It was back in June, and I was shopping for clothes to take on a retreat. I suppose it was an excuse — do I really need more clothes? — in a nice women’s shop. I had picked out a couple of sale items, when I turned and saw her. She was wearing a t-shirt that said, “Make America godly Again.”
And immediately I wondered, I wonder what godliness would look like to her?
I didn’t ask. I wasn’t sure I wanted to get into a theological discussion right then, and, it was June, and out of the corner of my eye I also spied what I THINK was their tasteful and sort of understated Pride-themed shirt. It was white but had all kinds of colors woven into it as well.
The woman’s “godly” t-shirt: gray.
Maybe this was a coincidence, but it did make me think.
I posted about the incident and my question on facebook. Some people did ask me why I didn’t ask HER. Maybe I should have. But I thought possibly it would have been a longer conversation.
On facebook though, I did get a response that made me think. One of my friends talked about godliness and how people just went to church more back in the 1940s and 1950s (and even 1960s). The church where I grew up was full, and, I will admit, I sort of wish that the church was full like that again.
It got me nostalgic for awhile, thinking back on the crowded Sunday School Rooms, and youth group (although I didn’t really like youth group, but that’s another story). I thought about every Sunday worship and what it sounded like when a lot of people are singing hymns they know and love, together. Most of the stores weren’t open and there wasn’t much on TV. If you asked people, almost everyone said they believed in God.
The Good Old Days.
But was that godliness?
I’m older (and still Christian, by the way), but I know some things about the “good old days” that I didn’t when I was growing up. The good old days weren’t good for everyone. I just didn’t know about it then. I didn’t know about segregation. My northern suburb didn’t really have any people of color. I didn’t know about lynching. I didn’t know that people thought it was somehow godly to bar the doors of their churches and not let people of color worship with them. It was considered godly to have separate schools and separate water fountains.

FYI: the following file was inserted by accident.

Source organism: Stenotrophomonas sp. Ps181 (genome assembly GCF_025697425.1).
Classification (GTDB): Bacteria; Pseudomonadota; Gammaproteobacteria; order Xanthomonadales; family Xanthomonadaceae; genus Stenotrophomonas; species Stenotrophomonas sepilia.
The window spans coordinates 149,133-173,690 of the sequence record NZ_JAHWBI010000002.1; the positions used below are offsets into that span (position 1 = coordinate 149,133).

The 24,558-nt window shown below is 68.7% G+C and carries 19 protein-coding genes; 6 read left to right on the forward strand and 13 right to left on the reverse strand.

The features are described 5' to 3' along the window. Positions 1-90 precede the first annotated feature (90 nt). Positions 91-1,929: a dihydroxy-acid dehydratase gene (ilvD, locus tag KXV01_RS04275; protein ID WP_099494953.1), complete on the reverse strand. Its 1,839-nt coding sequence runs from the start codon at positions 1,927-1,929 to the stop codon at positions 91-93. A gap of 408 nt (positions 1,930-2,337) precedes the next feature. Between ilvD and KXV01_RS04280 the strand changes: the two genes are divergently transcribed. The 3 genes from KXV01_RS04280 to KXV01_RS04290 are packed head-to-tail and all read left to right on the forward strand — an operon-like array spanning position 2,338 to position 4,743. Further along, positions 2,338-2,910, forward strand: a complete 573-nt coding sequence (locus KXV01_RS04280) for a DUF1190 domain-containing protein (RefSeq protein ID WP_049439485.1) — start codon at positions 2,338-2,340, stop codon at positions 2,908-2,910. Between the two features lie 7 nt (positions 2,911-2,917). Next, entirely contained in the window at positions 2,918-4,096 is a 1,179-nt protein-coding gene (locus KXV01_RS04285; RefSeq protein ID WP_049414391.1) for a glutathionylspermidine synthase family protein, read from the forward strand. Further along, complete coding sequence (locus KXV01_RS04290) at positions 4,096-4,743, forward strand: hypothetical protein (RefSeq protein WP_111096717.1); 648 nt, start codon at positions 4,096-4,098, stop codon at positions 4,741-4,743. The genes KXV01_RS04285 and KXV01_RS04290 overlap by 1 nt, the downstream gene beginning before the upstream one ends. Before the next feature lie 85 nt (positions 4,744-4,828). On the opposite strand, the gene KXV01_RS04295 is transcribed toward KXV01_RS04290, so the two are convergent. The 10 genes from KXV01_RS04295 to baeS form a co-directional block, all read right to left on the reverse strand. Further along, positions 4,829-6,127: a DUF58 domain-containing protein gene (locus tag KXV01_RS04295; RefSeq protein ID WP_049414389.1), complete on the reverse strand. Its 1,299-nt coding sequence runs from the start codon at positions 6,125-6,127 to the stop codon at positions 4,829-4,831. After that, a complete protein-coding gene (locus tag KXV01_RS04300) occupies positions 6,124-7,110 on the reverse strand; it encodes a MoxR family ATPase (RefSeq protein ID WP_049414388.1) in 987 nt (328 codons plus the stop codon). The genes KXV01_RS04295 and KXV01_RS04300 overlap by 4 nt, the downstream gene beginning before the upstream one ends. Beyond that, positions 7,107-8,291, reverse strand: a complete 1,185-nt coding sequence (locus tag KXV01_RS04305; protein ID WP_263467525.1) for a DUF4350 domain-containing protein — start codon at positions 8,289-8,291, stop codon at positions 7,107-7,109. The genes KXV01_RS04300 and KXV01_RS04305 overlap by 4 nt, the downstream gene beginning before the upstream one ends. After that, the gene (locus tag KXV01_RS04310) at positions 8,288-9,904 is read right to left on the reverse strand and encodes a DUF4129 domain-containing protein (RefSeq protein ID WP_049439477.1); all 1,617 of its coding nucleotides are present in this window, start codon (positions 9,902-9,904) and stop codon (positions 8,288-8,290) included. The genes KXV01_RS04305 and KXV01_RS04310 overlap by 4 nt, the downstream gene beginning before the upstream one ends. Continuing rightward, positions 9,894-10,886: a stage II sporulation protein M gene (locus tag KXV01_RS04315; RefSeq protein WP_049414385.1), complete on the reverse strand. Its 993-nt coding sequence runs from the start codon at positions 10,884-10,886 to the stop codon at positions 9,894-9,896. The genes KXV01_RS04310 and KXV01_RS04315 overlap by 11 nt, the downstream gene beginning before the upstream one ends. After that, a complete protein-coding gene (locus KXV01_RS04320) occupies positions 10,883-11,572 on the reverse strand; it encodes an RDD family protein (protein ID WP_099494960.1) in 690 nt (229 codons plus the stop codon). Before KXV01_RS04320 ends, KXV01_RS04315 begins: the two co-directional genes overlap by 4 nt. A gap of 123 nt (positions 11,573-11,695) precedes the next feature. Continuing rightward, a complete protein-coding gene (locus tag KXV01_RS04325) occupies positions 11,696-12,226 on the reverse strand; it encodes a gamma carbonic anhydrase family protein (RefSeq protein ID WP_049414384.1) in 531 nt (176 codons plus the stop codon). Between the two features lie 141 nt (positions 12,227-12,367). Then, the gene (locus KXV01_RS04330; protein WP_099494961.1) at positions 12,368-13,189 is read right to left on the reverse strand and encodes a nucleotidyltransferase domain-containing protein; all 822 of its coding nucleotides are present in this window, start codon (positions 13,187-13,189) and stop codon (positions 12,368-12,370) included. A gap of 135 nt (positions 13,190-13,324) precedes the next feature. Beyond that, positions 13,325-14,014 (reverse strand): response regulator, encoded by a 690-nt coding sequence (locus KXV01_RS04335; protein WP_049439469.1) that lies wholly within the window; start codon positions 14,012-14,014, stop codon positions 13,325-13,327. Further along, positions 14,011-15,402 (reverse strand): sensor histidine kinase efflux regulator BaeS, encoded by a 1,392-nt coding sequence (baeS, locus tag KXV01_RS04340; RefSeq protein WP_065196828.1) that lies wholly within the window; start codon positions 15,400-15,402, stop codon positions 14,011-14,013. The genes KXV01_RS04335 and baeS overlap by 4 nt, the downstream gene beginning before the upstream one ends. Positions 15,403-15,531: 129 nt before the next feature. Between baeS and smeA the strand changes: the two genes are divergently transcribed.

But everybody went to church. And believed in God.
So “Make America Godly Again?” How do we know we were godly before? How are we even defining godliness? What is our criteria for godliness anyway?
When I think back on my childhood, (and frankly, even parts of my adulthood), I think I defined godliness as what I wasn't supposed to do -- drink, smoke, swear, be too familiar with the opposite sex before marriage, My grandparents also included dancing and playing cards (they believed it was a sin to use face cards and we only played Rook.) So godliness was a sort of respectability, although that turned out in some cases to be outward respectability. And perhaps, in some cases, that included going to church.
I still remember my aunt telling me once, when I talked to her about the "good old days" in her hometown and home church, about men being active in church, that she replied, "And then they went home and beat their wives."
So, "make America godly again?" I have mixed feelings. I would want to know what the definition of godliness was. I would want to know what the criteria was. I would hope that rather than barring the doors and keeping people out, true godliness would include mercy and wide welcome. It would include seeing the image of God in one another, and even the stranger. You know, like Jesus, who hung around with sinners and accepted dinner invitations from them.
I think as well that I would be careful about wearing a "Make America Godly Again" t-shirt. If I did, it wouldn’t be gray. It would be all the colors. Godliness would be vibrant, with open arms. Godliness would rejoice with those who rejoice and weep with those who weep. Godliness would laugh, and sing. And be humble. Godliness would have room for more people, not fewer, because it would be based on the huge surprise of grace.